Wednesday, April 20, 2011

Tall, dark, and handsome isn't going to cut it.

Let's face it: tastes differ. Especially when it comes to romantic leads.

I know my tastes when it comes to fictional men are a little . . . off. I'm more likely to crush on the hero's sidekick rather than the hero himself, I'll skim through thirty pages of stuff blowing up (okay, maybe I'll slow down for the explosions) to reach two pages of awkward infatuation, and I'd ditch Neo in a heartbeat for some quality time with Agent Smith. I imprinted on Tom Baker's Doctor early on, and so I've got a weakness for expressive eyes and a goofy grin. (And long coats and scarves, but that's another matter entirely.) Ten minutes with Miles Vorkosigan would probably drive me insane, though it would undoubtedly be an interesting madness.

In short, my fictional crushes are usually not the sort that would look good in a photo shoot -- or, at the very least, wouldn't express what I find so endearing about them. And that's okay.

What it means for writing is that I've learned to separate out what qualities get me interested and see where they overlap with what interests my heroine. Sure, I like a tall, skinny guy with glasses, but would Evie? What's more likely to sweep her off her feet? (Does she want to be swept off her feet?) And, more importantly, does that aspect of his character fit with everything else I've envisioned for him?

Still, I'm slowly learning that there are some common factors that I really like in romantic leads: wit without cynicism, the ability to be stoic in the face of overwhelming odds, a habit of introspection even if those thoughts are not shared. (And, for some reason, cyborgs. I just really like cyborgs. Go figure.) I don't know yet that I can adequately turn these loose associations into a character, but examining my reactions and understanding them makes it easier for me to figure out how to provoke a similar reaction.

Granted, tastes in fictional romantic leads don't necessarily translate to the outside world, nor the other way around. The darkly brooding type might be quite a draw while he's safely between the covers of a book, but off the page he's more likely to be the Darth Vader Boyfriend. (And, as Captain Awkward so succinctly states, you do not want to date this man.) Or, as Kate Beaton shows, dude watching with the Brontes has its limits. But this is fantasy -- as is, in a way, all fiction -- and so we're free to dream up a few things that can stay safely on the page.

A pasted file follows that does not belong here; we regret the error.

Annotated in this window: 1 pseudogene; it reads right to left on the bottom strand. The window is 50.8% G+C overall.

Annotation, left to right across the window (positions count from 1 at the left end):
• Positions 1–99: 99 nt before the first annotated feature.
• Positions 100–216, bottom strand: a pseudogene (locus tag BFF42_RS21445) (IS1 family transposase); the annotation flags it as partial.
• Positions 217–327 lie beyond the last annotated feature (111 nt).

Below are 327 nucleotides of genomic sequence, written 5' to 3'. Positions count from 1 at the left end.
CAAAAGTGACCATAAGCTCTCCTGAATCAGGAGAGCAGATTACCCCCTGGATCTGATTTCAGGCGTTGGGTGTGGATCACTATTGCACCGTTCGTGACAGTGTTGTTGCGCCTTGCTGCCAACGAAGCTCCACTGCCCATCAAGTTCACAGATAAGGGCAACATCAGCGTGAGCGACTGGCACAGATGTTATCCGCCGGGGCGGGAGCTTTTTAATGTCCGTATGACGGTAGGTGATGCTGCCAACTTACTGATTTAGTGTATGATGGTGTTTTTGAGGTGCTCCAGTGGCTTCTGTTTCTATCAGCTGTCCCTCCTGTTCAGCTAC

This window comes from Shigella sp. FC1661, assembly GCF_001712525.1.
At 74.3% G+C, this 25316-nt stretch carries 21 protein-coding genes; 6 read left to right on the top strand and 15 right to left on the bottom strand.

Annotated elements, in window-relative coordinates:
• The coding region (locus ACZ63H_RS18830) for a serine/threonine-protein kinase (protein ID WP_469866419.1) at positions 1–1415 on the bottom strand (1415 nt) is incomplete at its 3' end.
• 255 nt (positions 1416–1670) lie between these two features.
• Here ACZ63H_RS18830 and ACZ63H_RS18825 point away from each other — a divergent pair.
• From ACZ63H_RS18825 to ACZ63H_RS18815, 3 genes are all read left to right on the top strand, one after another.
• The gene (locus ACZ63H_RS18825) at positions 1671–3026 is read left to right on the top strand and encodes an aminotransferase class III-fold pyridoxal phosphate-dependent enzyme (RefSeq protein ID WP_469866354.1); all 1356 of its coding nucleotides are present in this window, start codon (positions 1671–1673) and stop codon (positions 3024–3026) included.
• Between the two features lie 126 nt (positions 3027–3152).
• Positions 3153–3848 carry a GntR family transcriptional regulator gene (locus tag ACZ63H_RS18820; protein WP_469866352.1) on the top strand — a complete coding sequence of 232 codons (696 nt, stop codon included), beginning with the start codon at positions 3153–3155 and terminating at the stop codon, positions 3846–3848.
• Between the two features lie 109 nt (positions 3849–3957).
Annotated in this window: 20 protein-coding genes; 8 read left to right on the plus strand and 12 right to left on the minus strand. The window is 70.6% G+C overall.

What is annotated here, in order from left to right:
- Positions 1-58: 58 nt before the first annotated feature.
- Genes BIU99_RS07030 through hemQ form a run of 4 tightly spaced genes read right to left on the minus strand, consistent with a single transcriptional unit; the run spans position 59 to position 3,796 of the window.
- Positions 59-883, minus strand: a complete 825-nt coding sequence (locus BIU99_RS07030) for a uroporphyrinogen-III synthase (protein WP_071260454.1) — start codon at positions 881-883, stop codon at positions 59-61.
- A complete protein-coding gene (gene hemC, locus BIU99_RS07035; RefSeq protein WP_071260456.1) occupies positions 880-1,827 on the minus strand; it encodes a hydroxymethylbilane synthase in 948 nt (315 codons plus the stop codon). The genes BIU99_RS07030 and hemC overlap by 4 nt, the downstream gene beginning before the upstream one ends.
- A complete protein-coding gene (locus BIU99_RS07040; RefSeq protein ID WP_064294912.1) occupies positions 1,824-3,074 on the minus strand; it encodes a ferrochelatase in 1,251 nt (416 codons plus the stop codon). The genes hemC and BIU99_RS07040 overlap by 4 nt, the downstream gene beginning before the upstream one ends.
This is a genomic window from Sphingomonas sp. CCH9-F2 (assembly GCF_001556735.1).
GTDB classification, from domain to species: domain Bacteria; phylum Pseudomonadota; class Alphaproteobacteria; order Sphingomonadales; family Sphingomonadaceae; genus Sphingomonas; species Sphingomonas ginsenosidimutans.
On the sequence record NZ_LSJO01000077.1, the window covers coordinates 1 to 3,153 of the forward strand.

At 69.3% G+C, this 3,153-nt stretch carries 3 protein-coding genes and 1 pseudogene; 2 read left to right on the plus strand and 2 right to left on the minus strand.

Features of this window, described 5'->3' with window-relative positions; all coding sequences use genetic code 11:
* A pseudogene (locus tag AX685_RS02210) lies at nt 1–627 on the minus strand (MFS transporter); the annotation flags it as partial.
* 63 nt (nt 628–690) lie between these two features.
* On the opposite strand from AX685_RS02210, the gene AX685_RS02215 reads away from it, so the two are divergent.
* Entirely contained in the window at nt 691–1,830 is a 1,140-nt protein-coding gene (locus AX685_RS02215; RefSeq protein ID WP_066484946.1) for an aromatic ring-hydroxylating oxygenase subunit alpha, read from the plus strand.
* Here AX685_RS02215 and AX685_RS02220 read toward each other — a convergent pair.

So, what particular qualities do you like in your romantic leads? This can be as deep as "seeks to do good in an unjust world" or shallow as "pleasantly lumpy a la Daniel Craig." Action hero? Non-action hero? Wounded but steadfast? Puppy-dog enthusiasiasm? Bespectacled and shirtless?

. . . mmm, bespectacled and shirtless . . . Sorry, got a little distracted there.

6 comments:

Lindsay, TheBookVlogger said...

I like the typical physical stuff in the men, such as perfect muscle form. I love long hair, but you don't see that in male characters very often...at least not in YA.

As far as personality goes, I either go for the bad boy or the nerd. That's right I love Damon Salvatore and Niles Crane. I think the reason I go for these guys in books is because they're complicated. I never know what to expect from them and that keeps me interested.

Margaret Ronald said...

For some reason, long hair just isn't my thing. I can appreciate it aesthetically, but it doesn't make me sit up and take notice. I wonder why that is.

Nerd love woo! Is there a combination of the two archetypes -- a bad boy nerd? (I suppose Alec Hardison from Leverage counts, but then I'm way behind on that show.)

Lindsay, TheBookVlogger said...

Ya know, I think most women feel the same way about long hair as you do. I don't know many others who go all weak kneed the way I do lol.

A bad boy nerd-- I was thinking about the same thing while I was writing my first comment. I don't think I've come across a character like that. It seems like it would be a very complicated character to write, now that I think about it. Now, in one of my own novels I have a female lead who is really bad and a nerd. Bad as in, she's killed men, women, and children. A nerd not as in super smart, but as in she's a Trekkie and loves Elvis music. That's the closest I can think of to that combo.

Chris said...

I don't want the romantic lead to be good-looking at all. Make him or her a real character, not some disgusting wish-fulfilment masturbation fodder.

geekgirl99 said...

This is surprisingly hard to answer! I'm trying to think of commonalities between fictional crushes. Miles is definitely on my list, as is Lord Peter Wimsey and Dr. Simon Tam. Also Deornoth from Tad Williams' Memory, Sorrow and Thorn series - how's that for obscure? I had to hunt around on google quite a while to remember that name.

I think maybe a clear-sighted yet slightly old-fashioned sense of honor might be a common quality - men who want to do the honorable thing even if it's not to their advantage. (Leading to that ever-attractive-in-fiction-quality, angst!)

Lieder Madchen said...

I agree with you on Miles Vorkosigan. He is one of my favorite sci-fi characters ever, but he would drive me mad within an hour.
I am also doomed to have literary crushes on George, Nawat and Numair from Tamora Pierce's books. Thomas Schofield from Sorcery and Cecelia, the geeky bookworm with a soul for poetry Mac from Rose in Bloom, and almost every Sharon Shinn hero. And, of course, the immortal Mr. Darcy. Then again, I fall in love with a new book character approximately seven times a week.
I don't usually go for the bad boy, but I do love a good nerd.